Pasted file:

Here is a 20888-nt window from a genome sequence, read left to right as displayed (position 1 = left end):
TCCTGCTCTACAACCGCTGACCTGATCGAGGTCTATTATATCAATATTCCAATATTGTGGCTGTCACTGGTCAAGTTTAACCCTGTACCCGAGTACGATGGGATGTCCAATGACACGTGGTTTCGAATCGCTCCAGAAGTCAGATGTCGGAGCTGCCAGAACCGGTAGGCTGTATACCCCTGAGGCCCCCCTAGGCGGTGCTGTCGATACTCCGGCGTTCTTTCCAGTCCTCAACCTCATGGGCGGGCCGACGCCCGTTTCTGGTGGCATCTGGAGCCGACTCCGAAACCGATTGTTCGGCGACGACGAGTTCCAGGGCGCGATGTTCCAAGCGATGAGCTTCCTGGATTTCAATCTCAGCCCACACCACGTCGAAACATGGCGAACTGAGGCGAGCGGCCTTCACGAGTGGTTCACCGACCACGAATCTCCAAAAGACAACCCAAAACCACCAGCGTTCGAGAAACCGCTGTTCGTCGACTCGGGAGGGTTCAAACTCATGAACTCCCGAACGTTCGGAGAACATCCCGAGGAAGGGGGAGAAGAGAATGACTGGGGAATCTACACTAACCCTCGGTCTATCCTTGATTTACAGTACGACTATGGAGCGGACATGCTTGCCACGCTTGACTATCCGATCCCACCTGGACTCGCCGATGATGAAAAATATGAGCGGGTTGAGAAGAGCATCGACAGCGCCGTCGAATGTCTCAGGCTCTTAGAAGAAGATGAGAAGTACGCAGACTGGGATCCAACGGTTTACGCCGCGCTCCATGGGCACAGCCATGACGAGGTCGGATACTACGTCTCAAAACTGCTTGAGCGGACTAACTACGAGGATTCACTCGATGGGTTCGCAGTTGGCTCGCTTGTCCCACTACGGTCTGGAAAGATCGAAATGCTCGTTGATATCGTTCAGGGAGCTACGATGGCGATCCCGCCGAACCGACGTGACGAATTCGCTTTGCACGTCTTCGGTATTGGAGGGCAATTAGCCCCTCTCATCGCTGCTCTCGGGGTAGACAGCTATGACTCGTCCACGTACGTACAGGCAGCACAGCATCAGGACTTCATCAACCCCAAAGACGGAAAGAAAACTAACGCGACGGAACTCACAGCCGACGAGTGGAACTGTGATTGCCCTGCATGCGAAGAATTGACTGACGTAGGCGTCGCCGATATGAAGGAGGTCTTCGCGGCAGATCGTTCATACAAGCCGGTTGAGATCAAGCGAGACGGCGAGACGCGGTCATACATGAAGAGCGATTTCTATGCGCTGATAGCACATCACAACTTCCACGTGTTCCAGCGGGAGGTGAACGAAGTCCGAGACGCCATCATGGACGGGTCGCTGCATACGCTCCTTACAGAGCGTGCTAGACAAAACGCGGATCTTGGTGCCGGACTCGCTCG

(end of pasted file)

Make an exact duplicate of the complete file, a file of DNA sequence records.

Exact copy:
Here is a 20888-nt window from a genome sequence, read left to right as displayed (position 1 = left end):
TCCTGCTCTACAACCGCTGACCTGATCGAGGTCTATTATATCAATATTCCAATATTGTGGCTGTCACTGGTCAAGTTTAACCCTGTACCCGAGTACGATGGGATGTCCAATGACACGTGGTTTCGAATCGCTCCAGAAGTCAGATGTCGGAGCTGCCAGAACCGGTAGGCTGTATACCCCTGAGGCCCCCCTAGGCGGTGCTGTCGATACTCCGGCGTTCTTTCCAGTCCTCAACCTCATGGGCGGGCCGACGCCCGTTTCTGGTGGCATCTGGAGCCGACTCCGAAACCGATTGTTCGGCGACGACGAGTTCCAGGGCGCGATGTTCCAAGCGATGAGCTTCCTGGATTTCAATCTCAGCCCACACCACGTCGAAACATGGCGAACTGAGGCGAGCGGCCTTCACGAGTGGTTCACCGACCACGAATCTCCAAAAGACAACCCAAAACCACCAGCGTTCGAGAAACCGCTGTTCGTCGACTCGGGAGGGTTCAAACTCATGAACTCCCGAACGTTCGGAGAACATCCCGAGGAAGGGGGAGAAGAGAATGACTGGGGAATCTACACTAACCCTCGGTCTATCCTTGATTTACAGTACGACTATGGAGCGGACATGCTTGCCACGCTTGACTATCCGATCCCACCTGGACTCGCCGATGATGAAAAATATGAGCGGGTTGAGAAGAGCATCGACAGCGCCGTCGAATGTCTCAGGCTCTTAGAAGAAGATGAGAAGTACGCAGACTGGGATCCAACGGTTTACGCCGCGCTCCATGGGCACAGCCATGACGAGGTCGGATACTACGTCTCAAAACTGCTTGAGCGGACTAACTACGAGGATTCACTCGATGGGTTCGCAGTTGGCTCGCTTGTCCCACTACGGTCTGGAAAGATCGAAATGCTCGTTGATATCGTTCAGGGAGCTACGATGGCGATCCCGCCGAACCGACGTGACGAATTCGCTTTGCACGTCTTCGGTATTGGAGGGCAATTAGCCCCTCTCATCGCTGCTCTCGGGGTAGACAGCTATGACTCGTCCACGTACGTACAGGCAGCACAGCATCAGGACTTCATCAACCCCAAAGACGGAAAGAAAACTAACGCGACGGAACTCACAGCCGACGAGTGGAACTGTGATTGCCCTGCATGCGAAGAATTGACTGACGTAGGCGTCGCCGATATGAAGGAGGTCTTCGCGGCAGATCGTTCATACAAGCCGGTTGAGATCAAGCGAGACGGCGAGACGCGGTCATACATGAAGAGCGATTTCTATGCGCTGATAGCACATCACAACTTCCACGTGTTCCAGCGGGAGGTGAACGAAGTCCGAGACGCCATCATGGACGGGTCGCTGCATACGCTCCTTACAGAGCGTGCTAGACAAAACGCGGATCTTGGTGCCGGACTCGCTCG